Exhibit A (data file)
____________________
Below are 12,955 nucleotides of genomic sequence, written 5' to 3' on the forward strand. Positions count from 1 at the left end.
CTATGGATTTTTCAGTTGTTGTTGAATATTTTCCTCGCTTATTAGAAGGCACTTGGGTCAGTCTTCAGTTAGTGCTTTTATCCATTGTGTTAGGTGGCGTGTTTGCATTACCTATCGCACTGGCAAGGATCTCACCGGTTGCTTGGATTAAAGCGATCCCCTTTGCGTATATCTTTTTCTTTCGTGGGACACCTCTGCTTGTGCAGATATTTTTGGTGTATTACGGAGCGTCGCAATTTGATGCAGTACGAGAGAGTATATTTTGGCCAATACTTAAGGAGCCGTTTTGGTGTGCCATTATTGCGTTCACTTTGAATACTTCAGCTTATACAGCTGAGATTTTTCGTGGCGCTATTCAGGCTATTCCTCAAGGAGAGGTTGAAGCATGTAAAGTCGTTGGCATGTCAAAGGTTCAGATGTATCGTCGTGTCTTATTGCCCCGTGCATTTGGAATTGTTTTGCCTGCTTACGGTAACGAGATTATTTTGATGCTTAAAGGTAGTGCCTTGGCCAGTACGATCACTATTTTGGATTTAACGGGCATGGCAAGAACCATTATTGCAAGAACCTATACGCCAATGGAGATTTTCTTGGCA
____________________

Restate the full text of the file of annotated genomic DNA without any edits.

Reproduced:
Below are 12,955 nucleotides of genomic sequence, written 5' to 3' on the forward strand. Positions count from 1 at the left end.
CTATGGATTTTTCAGTTGTTGTTGAATATTTTCCTCGCTTATTAGAAGGCACTTGGGTCAGTCTTCAGTTAGTGCTTTTATCCATTGTGTTAGGTGGCGTGTTTGCATTACCTATCGCACTGGCAAGGATCTCACCGGTTGCTTGGATTAAAGCGATCCCCTTTGCGTATATCTTTTTCTTTCGTGGGACACCTCTGCTTGTGCAGATATTTTTGGTGTATTACGGAGCGTCGCAATTTGATGCAGTACGAGAGAGTATATTTTGGCCAATACTTAAGGAGCCGTTTTGGTGTGCCATTATTGCGTTCACTTTGAATACTTCAGCTTATACAGCTGAGATTTTTCGTGGCGCTATTCAGGCTATTCCTCAAGGAGAGGTTGAAGCATGTAAAGTCGTTGGCATGTCAAAGGTTCAGATGTATCGTCGTGTCTTATTGCCCCGTGCATTTGGAATTGTTTTGCCTGCTTACGGTAACGAGATTATTTTGATGCTTAAAGGTAGTGCCTTGGCCAGTACGATCACTATTTTGGATTTAACGGGCATGGCAAGAACCATTATTGCAAGAACCTATACGCCAATGGAGATTTTCTTGGCA